Re:Range (2, Informative)

Spy Hunter (317220) | more than 8 years ago | (#14657732)

Range isn't a problem at all. This doesn't replace Ethernet; it replaces USB, FireWire, VGA, DVI, RCA, optical, and HDMI cables (and it'll probably be cheaper than those high-end cables anyway). The short range makes this frequency ideal for unlicensed use, because interference also has a short range, and your private transmissions are much less likely to be intercepted. Thus it's an ideal replacement for short data cables of all kinds. I look forward to the day my mouse, keyboard, monitor, and printer are connected wirelessly to my CPU, and I can install a new piece of home theater equipment by simply placing it near my existing setup and then selecting it from a menu. Now if only they could do something about those pesky power cords...

Re:Range (2, Informative)

Mattsson (105422) | more than 8 years ago | (#14658764)

"Now if only they could do something about those pesky power cords..."

Easy. Buy a few containers of surplus batteries cheap. ^_^

Seriously, though, it should be possible to create a open standard em-charge desk-cover that would power anything you put on it, like monitor, mouse, keyboard, printer, mobilephone, portable harddrive, etc.
Not exactly cordless, but at least it's only one cord for everything ontop of the desk.
There already exist such pads, but they are proprietary and small.

Sounds like IBM has solved the problem of cables (2, Insightful)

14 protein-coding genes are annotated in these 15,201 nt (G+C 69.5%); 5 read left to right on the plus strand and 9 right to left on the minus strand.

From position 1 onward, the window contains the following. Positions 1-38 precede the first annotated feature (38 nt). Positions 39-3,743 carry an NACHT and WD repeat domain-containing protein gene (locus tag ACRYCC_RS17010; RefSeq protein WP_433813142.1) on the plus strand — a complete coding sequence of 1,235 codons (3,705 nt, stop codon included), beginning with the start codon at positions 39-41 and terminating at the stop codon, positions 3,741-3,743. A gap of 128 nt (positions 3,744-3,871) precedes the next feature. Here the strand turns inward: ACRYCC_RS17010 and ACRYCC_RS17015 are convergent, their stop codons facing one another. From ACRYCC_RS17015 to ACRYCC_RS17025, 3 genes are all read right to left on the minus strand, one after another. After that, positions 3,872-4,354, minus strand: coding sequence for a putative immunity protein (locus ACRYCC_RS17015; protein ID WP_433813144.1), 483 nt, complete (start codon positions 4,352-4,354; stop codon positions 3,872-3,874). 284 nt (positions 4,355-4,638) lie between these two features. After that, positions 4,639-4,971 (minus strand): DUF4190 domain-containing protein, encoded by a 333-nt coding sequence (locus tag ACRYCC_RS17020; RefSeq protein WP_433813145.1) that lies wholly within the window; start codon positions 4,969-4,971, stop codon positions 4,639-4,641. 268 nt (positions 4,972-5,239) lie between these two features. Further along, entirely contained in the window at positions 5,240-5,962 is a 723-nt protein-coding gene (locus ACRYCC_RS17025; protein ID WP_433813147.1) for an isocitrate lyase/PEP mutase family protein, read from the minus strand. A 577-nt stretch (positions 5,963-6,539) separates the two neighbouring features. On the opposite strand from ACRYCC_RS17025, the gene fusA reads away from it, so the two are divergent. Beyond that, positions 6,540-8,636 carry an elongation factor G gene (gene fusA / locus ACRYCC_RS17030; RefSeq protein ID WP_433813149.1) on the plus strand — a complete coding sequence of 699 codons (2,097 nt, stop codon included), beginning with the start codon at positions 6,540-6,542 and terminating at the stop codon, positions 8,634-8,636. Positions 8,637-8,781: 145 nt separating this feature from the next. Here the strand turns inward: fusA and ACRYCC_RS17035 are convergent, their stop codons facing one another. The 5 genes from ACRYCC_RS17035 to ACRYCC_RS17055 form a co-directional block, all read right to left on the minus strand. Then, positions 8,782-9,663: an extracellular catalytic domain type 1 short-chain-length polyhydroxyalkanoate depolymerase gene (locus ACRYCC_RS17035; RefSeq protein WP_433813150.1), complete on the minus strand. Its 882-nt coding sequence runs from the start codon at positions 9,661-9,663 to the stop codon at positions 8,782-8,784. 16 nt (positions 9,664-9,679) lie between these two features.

Maximalist (949682) | more than 8 years ago | (#14655445)

Even if this is a short range technology, it sounds like it could do away with just about every cable connection going into the back of my desktop box except the power cord. Let it be super Bluetooth... that would be great!

Re:Sounds like IBM has solved the problem of cable (1)

cnettel (836611) | more than 8 years ago | (#14655985)

Not the monitor, unless you plan to place the video codec within that one. (Surely a dream for the media companies...)

Re:Sounds like IBM has solved the problem of cable (1)

MarkChovain (952233) | more than 8 years ago | (#14657483)

I have one cable provider, one telco providing DSL, and I will throw in, completely free of solidified gunk, you'll generate a decent amount of upload and download traffic. That in itself is enough to be upgraded to 10) with 40GB cap which is part of the bone head solutions for avoiding dealing with ISPs, obfuscation is some neon riced-out rollerskate with a thin coating of copper.

Heat and power consumption? (1)

darealpat (826858) | more than 8 years ago | (#14655477)

Any idea about how hot these things will be in a typical notebook? That will be an issue as well as their power consumption over time, especially during a boring 3 hour lecture, or when outside downloading a torrent.

Ten Times Faster Than Present Technology!!! (0)

Anonymous Coward | more than 8 years ago | (#14655481)

So, I just got back from MegaComputerStore and they had all these NetGear Pre N and MIMO wireless gadgets. The boxes of this kit promised speeds up to 108Mbps and upto 1,000% increase in coverage.

That's pretty FAST! So, is this new IBM Magic going to allow 1Gbps (108Mbps X 10) wireless speeds? What sort of range?

Is this just marketing BS?

Re:Ten Times Faster Than Present Technology!!! (0, Troll)

Penguinoflight (517245) | more than 8 years ago | (#14657987)

The claims for those speeds in wireless are just plain wrong. If we get lucky IBM will double current performance at reasonable distances.

BlueTooth V3.0 (1, Redundant)

Rac3r5 (804639) | more than 8 years ago | (#14655500)

Seems like an improvement on blueTooth. I think this tech has a lot of potential. I suspect the small range is due to the fact that the antenna is embedded onto the chip. Maybe hooking up a booster antenna might help amplify the signal further.

Re:BlueTooth V3.0 (1)

SaDan (81097) | more than 8 years ago | (#14655803)

The antenna is probably so small you wouldn't bother with an external/"booster" antenna.

Frequency allocation. (5, Informative)

gositz (909982) | more than 8 years ago | (#14655545)